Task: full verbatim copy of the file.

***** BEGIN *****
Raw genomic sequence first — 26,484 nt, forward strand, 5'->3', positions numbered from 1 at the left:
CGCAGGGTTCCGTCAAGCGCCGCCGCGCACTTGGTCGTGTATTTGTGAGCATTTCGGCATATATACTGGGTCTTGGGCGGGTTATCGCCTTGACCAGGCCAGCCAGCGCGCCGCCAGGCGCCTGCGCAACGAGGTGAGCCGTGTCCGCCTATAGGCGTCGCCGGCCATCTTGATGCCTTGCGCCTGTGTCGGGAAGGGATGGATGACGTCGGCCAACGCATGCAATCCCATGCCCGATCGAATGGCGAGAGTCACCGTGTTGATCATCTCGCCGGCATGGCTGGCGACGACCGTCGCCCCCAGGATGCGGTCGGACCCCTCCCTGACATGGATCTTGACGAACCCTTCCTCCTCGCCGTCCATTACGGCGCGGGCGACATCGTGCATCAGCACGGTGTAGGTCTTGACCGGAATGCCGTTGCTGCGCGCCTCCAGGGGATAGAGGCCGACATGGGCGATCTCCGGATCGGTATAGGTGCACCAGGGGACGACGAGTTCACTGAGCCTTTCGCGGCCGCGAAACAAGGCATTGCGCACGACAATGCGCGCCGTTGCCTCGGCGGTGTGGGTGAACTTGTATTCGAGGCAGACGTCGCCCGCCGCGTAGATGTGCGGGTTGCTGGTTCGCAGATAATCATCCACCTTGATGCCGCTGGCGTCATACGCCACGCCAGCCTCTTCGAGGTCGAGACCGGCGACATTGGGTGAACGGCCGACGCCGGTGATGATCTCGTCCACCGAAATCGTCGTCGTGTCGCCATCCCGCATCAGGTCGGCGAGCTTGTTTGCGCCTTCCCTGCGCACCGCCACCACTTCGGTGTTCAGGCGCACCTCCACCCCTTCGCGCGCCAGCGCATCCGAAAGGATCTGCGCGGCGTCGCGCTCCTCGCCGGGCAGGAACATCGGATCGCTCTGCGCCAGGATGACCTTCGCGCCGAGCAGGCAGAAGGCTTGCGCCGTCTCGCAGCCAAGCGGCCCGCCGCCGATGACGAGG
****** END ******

Raw genomic sequence first — 26,484 nt, forward strand, 5'->3', positions numbered from 1 at the left:
CGCAGGGTTCCGTCAAGCGCCGCCGCGCACTTGGTCGTGTATTTGTGAGCATTTCGGCATATATACTGGGTCTTGGGCGGGTTATCGCCTTGACCAGGCCAGCCAGCGCGCCGCCAGGCGCCTGCGCAACGAGGTGAGCCGTGTCCGCCTATAGGCGTCGCCGGCCATCTTGATGCCTTGCGCCTGTGTCGGGAAGGGATGGATGACGTCGGCCAACGCATGCAATCCCATGCCCGATCGAATGGCGAGAGTCACCGTGTTGATCATCTCGCCGGCATGGCTGGCGACGACCGTCGCCCCCAGGATGCGGTCGGACCCCTCCCTGACATGGATCTTGACGAACCCTTCCTCCTCGCCGTCCATTACGGCGCGGGCGACATCGTGCATCAGCACGGTGTAGGTCTTGACCGGAATGCCGTTGCTGCGCGCCTCCAGGGGATAGAGGCCGACATGGGCGATCTCCGGATCGGTATAGGTGCACCAGGGGACGACGAGTTCACTGAGCCTTTCGCGGCCGCGAAACAAGGCATTGCGCACGACAATGCGCGCCGTTGCCTCGGCGGTGTGGGTGAACTTGTATTCGAGGCAGACGTCGCCCGCCGCGTAGATGTGCGGGTTGCTGGTTCGCAGATAATCATCCACCTTGATGCCGCTGGCGTCATACGCCACGCCAGCCTCTTCGAGGTCGAGACCGGCGACATTGGGTGAACGGCCGACGCCGGTGATGATCTCGTCCACCGAAATCGTCGTCGTGTCGCCATCCCGCATCAGGTCGGCGAGCTTGTTTGCGCCTTCCCTGCGCACCGCCACCACTTCGGTGTTCAGGCGCACCTCCACCCCTTCGCGCGCCAGCGCATCCGAAAGGATCTGCGCGGCGTCGCGCTCCTCGCCGGGCAGGAACATCGGATCGCTCTGCGCCAGGATGACCTTCGCGCCGAGCAGGCAGAAGGCTTGCGCCGTCTCGCAGCCAAGCGGCCCGCCGCCGATGACGAGG